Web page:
A month into the New Year and what would be our biggest wish for 2022? I think most in the education sector would simply want a stable calendar year ahead, dare I say ‘normal’.
The start to this year has so far had some similarities with the last two pandemic-dominated years.
The numbers of children and staff testing positive for covid are the highest we have seen and the impact of self-isolation has brought daily challenges around staffing numbers.
That said, green shoots of optimism are certainly emerging. Schools have begun to rehearse for productions, school trips are again taking place and meetings and visits to schools are being carried out face-to-face rather than via Zoom. These are the ‘normal’ things I was referring to.
Once the half term break is over and we say goodbye to January and February, we all hope that spring will herald even more positivity in and out of the classroom. Our staff and students, and everyone connected to our schools, certainly deserve that.
After two years of cancelled public examinations, our secondary schools are back to focusing on exam preparation.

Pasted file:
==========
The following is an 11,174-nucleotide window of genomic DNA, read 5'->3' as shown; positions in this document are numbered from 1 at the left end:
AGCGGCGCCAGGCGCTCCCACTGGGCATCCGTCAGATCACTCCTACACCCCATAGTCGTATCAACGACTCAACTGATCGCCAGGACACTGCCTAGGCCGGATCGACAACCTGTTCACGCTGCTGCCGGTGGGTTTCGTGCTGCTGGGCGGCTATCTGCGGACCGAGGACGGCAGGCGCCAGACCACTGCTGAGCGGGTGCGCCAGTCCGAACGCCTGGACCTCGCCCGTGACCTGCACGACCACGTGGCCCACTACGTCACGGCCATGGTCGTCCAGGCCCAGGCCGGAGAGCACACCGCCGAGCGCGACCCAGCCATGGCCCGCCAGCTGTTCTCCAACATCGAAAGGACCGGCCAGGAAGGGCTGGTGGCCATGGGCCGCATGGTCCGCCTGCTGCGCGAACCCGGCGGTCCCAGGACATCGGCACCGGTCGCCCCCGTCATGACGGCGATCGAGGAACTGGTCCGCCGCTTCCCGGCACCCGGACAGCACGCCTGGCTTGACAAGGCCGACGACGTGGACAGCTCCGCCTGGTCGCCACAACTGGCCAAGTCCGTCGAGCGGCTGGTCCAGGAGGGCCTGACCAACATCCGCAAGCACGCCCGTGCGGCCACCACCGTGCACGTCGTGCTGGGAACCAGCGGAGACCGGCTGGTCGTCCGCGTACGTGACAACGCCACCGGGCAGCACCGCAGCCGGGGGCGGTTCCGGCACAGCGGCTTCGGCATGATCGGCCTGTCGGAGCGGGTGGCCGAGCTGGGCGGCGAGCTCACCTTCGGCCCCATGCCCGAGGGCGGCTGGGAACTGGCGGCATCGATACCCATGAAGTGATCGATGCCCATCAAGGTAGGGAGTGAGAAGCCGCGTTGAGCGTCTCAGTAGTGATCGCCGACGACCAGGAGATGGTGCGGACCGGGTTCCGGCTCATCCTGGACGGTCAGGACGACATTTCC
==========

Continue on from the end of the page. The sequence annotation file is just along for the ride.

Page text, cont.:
National exams are going ahead this year for the first time since the pandemic began and this week exam boards published information about what to expect from this year’s GCSE, AS and A-level exams.
Of course, we are pleased with any additional support given to students sitting exams this summer, following the last two years.
And I know staff throughout our schools are working tirelessly to ensure students are as best prepared as possible to achieve the grades their hard work deserves.
The other big educational headline recently was the publication of the Government’s levelling-up white paper.
Suffolk was identified as one of 55 areas in England where education needed further support and we welcome any plans that improve teacher pay and retention.
As with all such announcements, we will wait and see what they actually mean in practice.
We also welcome the further support for action research announced by Suffolk County Council for the most vulnerable children in schools and are volunteering to take part.
As with the headlines around the rise in the cost of living, society is now having to deal with the effects of living through a pandemic.
Education is no different and we need to all pool together and do everything we can for our students, both now and in the future.
- Unity Schools Partnership is currently consulting on plans to reorganise four schools in Bury St Edmunds. Find out more and please share your views via https://consultationbse.unitysp.co.uk/ before Thursday 17th February.
By Tim Coulson, Chief Executive, Unity Schools Partnership